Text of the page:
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Race genetics likened to racial profiling

Forensic experts are increasingly relying on DNA as “a genetic eyewitness,” says Jack Ballantyne, associate director for research at the National Center for Forensic Science at the University of Central Florida in Orlando, who is studying whether a DNA sample can reveal a person’s age.

Researchers are identifying genes that give rise to a person’s physical traits, such as facial structure, skin color or even whether they are right- or left-handed. That could allow police to build a picture of what a criminal looks like not just from sometimes-fuzzy eyewitness accounts, but by analyzing DNA found at a crime scene.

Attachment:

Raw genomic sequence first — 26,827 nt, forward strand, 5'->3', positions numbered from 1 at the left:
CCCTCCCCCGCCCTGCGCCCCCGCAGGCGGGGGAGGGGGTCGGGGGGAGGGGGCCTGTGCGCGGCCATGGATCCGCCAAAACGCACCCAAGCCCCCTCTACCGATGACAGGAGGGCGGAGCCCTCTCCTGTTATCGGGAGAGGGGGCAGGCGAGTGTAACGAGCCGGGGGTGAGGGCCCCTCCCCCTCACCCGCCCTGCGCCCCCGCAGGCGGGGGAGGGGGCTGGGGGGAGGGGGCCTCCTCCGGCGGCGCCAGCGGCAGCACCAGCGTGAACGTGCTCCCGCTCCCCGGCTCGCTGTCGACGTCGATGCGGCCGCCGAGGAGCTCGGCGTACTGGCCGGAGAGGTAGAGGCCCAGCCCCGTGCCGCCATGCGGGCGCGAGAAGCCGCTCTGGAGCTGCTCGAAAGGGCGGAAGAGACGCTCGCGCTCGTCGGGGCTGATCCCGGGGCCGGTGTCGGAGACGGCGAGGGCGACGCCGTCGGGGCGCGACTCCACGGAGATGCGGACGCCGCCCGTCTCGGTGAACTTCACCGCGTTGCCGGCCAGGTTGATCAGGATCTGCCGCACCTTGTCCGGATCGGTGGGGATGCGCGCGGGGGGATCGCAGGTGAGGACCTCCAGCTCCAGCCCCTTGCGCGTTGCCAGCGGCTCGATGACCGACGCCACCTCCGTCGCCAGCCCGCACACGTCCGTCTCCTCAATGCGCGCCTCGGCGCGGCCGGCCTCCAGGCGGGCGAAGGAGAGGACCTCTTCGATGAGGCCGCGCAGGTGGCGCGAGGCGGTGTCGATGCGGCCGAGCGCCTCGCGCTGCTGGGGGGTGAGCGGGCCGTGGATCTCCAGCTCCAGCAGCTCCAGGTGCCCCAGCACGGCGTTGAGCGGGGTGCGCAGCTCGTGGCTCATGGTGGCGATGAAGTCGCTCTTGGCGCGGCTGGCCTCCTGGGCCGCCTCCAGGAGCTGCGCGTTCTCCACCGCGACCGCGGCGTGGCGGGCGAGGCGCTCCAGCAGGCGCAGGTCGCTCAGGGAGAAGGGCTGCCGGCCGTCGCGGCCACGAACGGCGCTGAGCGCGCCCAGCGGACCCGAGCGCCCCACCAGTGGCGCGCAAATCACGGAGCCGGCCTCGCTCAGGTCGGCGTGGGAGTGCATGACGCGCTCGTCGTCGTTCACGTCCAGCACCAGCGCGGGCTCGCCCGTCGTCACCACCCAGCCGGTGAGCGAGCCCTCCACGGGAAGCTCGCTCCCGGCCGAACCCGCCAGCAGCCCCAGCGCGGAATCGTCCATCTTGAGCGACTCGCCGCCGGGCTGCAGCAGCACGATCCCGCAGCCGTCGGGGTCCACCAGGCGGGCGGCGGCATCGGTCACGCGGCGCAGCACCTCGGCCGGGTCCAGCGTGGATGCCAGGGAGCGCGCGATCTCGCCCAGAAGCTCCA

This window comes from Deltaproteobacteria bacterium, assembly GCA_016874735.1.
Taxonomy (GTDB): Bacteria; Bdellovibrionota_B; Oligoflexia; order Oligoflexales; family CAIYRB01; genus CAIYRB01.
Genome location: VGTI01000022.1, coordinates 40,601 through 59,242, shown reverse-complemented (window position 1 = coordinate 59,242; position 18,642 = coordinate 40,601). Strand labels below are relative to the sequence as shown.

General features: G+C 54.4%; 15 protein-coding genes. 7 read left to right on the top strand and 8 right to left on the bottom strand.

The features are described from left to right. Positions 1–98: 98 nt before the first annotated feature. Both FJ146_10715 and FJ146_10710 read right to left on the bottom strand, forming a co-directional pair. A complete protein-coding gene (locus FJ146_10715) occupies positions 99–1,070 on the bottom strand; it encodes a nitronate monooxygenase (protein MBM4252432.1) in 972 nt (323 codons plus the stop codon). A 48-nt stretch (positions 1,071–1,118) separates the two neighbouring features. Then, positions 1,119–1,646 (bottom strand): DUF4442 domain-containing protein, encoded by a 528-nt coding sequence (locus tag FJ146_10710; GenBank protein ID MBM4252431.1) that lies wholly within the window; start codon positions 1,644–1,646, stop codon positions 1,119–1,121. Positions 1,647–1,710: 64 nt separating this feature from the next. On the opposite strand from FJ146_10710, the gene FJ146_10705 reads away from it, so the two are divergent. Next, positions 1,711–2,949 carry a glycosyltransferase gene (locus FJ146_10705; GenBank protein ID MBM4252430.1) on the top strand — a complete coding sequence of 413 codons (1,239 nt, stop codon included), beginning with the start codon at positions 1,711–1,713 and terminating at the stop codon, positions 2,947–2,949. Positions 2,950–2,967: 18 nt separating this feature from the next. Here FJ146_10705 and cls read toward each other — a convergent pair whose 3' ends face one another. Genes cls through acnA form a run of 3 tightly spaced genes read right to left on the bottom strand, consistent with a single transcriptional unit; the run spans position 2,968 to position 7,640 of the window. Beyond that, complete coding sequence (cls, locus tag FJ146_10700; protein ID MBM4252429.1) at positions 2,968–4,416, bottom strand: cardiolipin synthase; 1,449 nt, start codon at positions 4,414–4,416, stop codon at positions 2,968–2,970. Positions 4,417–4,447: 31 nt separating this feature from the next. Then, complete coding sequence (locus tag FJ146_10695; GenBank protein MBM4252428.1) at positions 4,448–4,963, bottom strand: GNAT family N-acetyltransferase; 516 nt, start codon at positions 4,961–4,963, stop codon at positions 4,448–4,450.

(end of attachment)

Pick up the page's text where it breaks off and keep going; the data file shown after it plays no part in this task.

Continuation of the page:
In 2004, police caught a Louisiana serial killer who eyewitnesses had suggested was white, but whose crime-scene DNA suggested—correctly—that he was black. Britain’s forensic service uses a similar “ethnic inference” test to trace murderers and rapists.

WSJ

(Race is a collection of genetically-determined traits derived from adaptation to a specific locality.)

We’re so in denial of issues like race that we cannot even discuss them maturely. Most people, having listened to their TVs, would be shocked that there’s even a link between race and DNA at all.

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